China : An Astute Statesman
Zhou Enlai 5 March 1898 – 8 January 1976 was the first Premier of the People’s Republic of China, serving from October 1949 until his death in January 1976. Zhou served under Mao Zedong and was instrumental in consolidating the control of the Communist Party’s rise to power, forming foreign policy, and developing the Chinese economy.
A skilled and able diplomat, Zhou served as the Chinese foreign minister from 1949 to 1958. Advocating peaceful coexistence with the West after the stalemated Korean War, he participated in the 1954 Geneva Conference, the 1955 Bandung Conference, and helped orchestrate Richard Nixon’s 1972 visit to China. He helped devise policies regarding the bitter disputes with the U.S., Taiwan, the Soviet Union India and Vietnam.
Zhou survived the purges of other top officials during the Cultural Revolution. With Mao dedicating most of his later years to political struggle and ideological work, Zhou was the main driving force behind the affairs of state during much of the Cultural Revolution. His attempts at mitigating the Red Guards’ damage and his efforts to protect others from their wrath made him immensely popular in the Cultural Revolution’s later stages.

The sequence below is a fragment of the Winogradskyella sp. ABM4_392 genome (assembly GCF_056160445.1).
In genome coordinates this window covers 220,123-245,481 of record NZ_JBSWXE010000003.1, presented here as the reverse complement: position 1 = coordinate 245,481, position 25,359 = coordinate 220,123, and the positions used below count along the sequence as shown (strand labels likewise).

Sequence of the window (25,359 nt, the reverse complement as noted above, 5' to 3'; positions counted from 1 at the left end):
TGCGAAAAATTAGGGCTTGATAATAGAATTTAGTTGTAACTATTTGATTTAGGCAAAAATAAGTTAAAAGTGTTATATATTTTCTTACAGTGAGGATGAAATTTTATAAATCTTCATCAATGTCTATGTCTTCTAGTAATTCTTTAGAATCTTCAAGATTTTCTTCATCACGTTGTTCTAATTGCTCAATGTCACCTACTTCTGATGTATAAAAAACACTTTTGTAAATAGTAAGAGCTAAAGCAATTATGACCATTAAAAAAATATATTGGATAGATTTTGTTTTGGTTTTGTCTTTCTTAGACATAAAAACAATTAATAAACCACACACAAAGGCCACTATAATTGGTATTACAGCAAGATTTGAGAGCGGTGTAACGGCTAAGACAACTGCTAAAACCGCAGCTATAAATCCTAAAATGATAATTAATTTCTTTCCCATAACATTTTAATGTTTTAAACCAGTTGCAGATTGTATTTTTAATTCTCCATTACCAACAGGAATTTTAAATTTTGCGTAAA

As Mao Zedong’s health began to decline in 1971 and 1972, Zhou and the Gang of Four struggled internally over leadership of China. Zhou’s health was also failing, however, and he died eight months before Mao on 8 January 1976. The massive public outpouring of grief in Beijing turned to anger towards the Gang of Four, leading to the Tiananmen Incident. Although succeeded by Hua Guofeng, it was Deng Xiaoping, Zhou’s ally, who was able to outmaneuver the Gang of Four politically and eventually take Mao’s place as Paramount leader by 1978.